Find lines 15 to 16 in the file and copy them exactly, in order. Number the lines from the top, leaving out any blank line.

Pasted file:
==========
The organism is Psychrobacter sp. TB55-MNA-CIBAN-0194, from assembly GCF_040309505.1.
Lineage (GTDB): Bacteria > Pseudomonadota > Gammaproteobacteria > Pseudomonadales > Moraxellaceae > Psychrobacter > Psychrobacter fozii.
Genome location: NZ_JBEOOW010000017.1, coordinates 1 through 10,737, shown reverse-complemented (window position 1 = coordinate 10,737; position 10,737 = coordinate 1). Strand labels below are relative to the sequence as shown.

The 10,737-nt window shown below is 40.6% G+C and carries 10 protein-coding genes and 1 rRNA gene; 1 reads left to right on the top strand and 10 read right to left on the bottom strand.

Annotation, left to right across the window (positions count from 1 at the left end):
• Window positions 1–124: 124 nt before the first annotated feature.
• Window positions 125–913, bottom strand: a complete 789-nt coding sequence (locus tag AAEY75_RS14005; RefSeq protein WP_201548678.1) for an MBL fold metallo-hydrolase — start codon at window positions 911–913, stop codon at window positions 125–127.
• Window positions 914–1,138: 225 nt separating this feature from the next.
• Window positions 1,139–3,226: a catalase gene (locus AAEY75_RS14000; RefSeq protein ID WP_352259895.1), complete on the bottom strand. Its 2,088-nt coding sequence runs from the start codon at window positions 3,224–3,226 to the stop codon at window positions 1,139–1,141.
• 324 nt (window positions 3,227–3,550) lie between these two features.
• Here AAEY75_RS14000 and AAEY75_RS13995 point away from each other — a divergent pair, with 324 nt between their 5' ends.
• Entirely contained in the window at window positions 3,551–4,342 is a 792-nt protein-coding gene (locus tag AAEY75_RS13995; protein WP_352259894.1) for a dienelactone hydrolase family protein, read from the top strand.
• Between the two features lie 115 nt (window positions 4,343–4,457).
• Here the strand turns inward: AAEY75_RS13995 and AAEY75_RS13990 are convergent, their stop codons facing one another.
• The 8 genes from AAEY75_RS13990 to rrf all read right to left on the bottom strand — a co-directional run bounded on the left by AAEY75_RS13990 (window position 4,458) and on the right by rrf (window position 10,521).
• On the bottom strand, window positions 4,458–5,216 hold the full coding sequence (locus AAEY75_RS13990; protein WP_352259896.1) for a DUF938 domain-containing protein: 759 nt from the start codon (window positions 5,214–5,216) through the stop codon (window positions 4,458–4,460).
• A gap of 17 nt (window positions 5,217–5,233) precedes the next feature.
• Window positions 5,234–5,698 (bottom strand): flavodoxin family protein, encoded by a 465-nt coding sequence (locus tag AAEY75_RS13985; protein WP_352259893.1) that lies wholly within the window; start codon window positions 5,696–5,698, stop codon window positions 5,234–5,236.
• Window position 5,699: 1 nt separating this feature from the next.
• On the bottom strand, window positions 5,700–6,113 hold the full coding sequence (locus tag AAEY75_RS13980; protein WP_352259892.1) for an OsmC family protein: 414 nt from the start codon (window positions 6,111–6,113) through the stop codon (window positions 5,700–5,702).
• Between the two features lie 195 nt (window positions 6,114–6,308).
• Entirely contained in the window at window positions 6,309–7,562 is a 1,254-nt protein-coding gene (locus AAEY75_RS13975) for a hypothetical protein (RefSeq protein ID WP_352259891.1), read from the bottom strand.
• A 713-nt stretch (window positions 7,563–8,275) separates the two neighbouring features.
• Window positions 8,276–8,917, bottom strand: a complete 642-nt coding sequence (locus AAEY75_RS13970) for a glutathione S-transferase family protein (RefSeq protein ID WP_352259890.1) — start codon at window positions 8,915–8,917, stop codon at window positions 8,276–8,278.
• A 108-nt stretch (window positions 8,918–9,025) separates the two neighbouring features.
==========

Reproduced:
• The 8 genes from AAEY75_RS13990 to rrf all read right to left on the bottom strand — a co-directional run bounded on the left by AAEY75_RS13990 (window position 4,458) and on the right by rrf (window position 10,521).
• On the bottom strand, window positions 4,458–5,216 hold the full coding sequence (locus AAEY75_RS13990; protein WP_352259896.1) for a DUF938 domain-containing protein: 759 nt from the start codon (window positions 5,214–5,216) through the stop codon (window positions 4,458–4,460).